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China floats its third aircraft carrier — who do you think it’s designed to attack?

On Friday's episode of the Ezra Levant Show we discussed the implications of China launching its third aircraft carrier, a significant milestone for the nation's steadily-advancing military.

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This is a free episode of The Ezra Levant Show. To see new, ad-free episodes, which air Monday - Friday @8pm ET | 6pm MT, become a subscriber to RebelNews+.
This episode originally aired on June 17, 2022.

Hey it’s pride month out there. Here’s a tweet by a four-star admiral in U.S.:

Well, the rainbow fireworks and streamers were very evident in China’s military, too — including what they call the People’s Liberation Army Navy. Here they are today, rolling out their third aircraft carrier, called the Fujian. This is in Chinese, but pride is pride — look at the rainbow fireworks:

Both militaries are proud in their own way. By the way, this new Chinese aircraft carrier has electro-magnetic catapults, they’re called — that’s what gets the jets going very fast, so they can take off on such a short runway. So, most aircraft carriers floating today use steam-powered catapults.

So that’s the old technology. The new technology is electromagnetic catapults. Only the newest American aircraft carriers have them. Oh — and so does this new Chinese aircraft carrier.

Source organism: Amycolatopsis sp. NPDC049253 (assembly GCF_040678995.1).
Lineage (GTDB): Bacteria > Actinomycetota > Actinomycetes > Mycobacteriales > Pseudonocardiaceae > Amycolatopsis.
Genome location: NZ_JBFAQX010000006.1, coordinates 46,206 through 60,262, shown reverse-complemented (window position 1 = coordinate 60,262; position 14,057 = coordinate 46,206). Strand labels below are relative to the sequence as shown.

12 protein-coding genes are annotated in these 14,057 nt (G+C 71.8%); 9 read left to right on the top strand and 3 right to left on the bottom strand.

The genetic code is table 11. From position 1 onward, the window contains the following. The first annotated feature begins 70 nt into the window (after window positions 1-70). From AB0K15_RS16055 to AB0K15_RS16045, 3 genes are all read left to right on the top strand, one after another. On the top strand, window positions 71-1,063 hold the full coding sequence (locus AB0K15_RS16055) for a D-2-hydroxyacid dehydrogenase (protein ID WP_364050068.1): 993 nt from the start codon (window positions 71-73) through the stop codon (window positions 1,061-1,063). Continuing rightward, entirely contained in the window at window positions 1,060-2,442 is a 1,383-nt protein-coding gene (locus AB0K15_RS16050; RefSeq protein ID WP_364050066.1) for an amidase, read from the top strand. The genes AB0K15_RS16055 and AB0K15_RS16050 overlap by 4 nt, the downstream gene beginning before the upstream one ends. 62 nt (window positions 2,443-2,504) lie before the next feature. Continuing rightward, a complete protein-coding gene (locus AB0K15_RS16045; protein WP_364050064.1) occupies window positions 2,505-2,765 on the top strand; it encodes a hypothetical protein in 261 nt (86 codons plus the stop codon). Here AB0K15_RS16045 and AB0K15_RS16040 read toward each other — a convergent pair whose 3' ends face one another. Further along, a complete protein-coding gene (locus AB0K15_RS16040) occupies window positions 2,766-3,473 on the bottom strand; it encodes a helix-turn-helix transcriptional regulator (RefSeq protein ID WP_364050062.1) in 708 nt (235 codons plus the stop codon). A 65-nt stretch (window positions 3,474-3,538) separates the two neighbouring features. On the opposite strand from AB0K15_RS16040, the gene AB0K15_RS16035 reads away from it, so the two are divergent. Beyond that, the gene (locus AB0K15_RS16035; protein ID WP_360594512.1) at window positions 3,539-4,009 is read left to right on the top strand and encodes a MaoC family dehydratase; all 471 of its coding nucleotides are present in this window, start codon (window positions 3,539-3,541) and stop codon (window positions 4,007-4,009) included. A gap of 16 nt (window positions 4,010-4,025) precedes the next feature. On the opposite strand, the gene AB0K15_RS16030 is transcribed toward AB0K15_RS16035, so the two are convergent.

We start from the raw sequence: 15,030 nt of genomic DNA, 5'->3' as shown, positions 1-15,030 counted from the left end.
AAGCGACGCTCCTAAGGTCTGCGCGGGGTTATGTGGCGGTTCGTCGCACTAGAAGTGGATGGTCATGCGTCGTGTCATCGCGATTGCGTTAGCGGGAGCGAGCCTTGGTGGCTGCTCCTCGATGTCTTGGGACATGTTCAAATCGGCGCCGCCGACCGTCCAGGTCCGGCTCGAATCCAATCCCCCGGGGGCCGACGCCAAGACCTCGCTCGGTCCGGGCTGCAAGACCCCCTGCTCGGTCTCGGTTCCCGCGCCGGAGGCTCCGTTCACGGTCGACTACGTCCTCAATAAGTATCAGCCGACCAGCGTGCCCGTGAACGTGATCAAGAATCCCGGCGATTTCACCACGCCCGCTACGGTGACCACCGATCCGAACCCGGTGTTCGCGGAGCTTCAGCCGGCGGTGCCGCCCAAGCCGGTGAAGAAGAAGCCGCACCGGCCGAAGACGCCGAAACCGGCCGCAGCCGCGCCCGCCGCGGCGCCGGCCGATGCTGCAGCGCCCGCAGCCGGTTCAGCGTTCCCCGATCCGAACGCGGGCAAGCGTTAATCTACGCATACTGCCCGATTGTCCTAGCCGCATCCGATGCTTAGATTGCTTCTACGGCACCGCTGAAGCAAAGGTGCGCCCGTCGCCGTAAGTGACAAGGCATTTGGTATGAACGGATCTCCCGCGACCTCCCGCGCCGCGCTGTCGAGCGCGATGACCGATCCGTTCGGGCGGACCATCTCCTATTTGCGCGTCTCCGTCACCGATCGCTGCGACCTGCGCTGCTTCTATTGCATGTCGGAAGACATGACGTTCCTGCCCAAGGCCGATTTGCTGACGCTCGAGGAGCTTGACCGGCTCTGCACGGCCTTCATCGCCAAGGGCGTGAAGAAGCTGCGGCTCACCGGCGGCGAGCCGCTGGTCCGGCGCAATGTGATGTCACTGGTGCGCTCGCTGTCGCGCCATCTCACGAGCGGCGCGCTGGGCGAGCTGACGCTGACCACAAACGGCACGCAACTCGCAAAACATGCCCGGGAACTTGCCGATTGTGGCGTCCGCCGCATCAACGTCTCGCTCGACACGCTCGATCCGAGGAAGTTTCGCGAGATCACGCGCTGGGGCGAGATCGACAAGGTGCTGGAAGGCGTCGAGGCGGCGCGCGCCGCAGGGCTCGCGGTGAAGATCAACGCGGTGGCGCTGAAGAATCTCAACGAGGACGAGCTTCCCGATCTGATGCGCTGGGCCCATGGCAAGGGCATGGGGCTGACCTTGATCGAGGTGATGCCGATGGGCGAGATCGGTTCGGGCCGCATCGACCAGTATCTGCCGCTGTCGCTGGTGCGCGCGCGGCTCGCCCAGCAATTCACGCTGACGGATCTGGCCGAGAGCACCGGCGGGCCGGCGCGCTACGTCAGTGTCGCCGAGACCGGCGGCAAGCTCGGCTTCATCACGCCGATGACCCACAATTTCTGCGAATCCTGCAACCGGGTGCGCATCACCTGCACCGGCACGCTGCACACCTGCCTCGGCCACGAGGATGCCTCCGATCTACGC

Fujian, by the way, is the name of the Chinese province right across from Taiwan — a premonition perhaps of its mission to attack and conquer that country. In the past, the U.S. Navy would just sail a carrier in there and tamp down any Chinese ambitions.

I’m worried about this new aircraft carrier in China. Not today. But maybe in two years. For sure in five years, when its likely joined by a sister ship. And when China has decided that it can take out Taiwan faster than the U.S. can send help — and that the U.S. really wouldn’t have the moral stamina to cut itself off from Chinese goods and services, from Tiktok to Apple computers.

Oh well. That Chinese aircraft carrier had rainbow fireworks. So what — the US Navy’s Twitter page changes its emblem to the pride parade.

I mean, if you’re going to lose a war, you might as well look fabulous while you do.

GUEST: Gordon G. Chang (@GordonGChang) on the new carrier.

FINALLY: Your messages to me!

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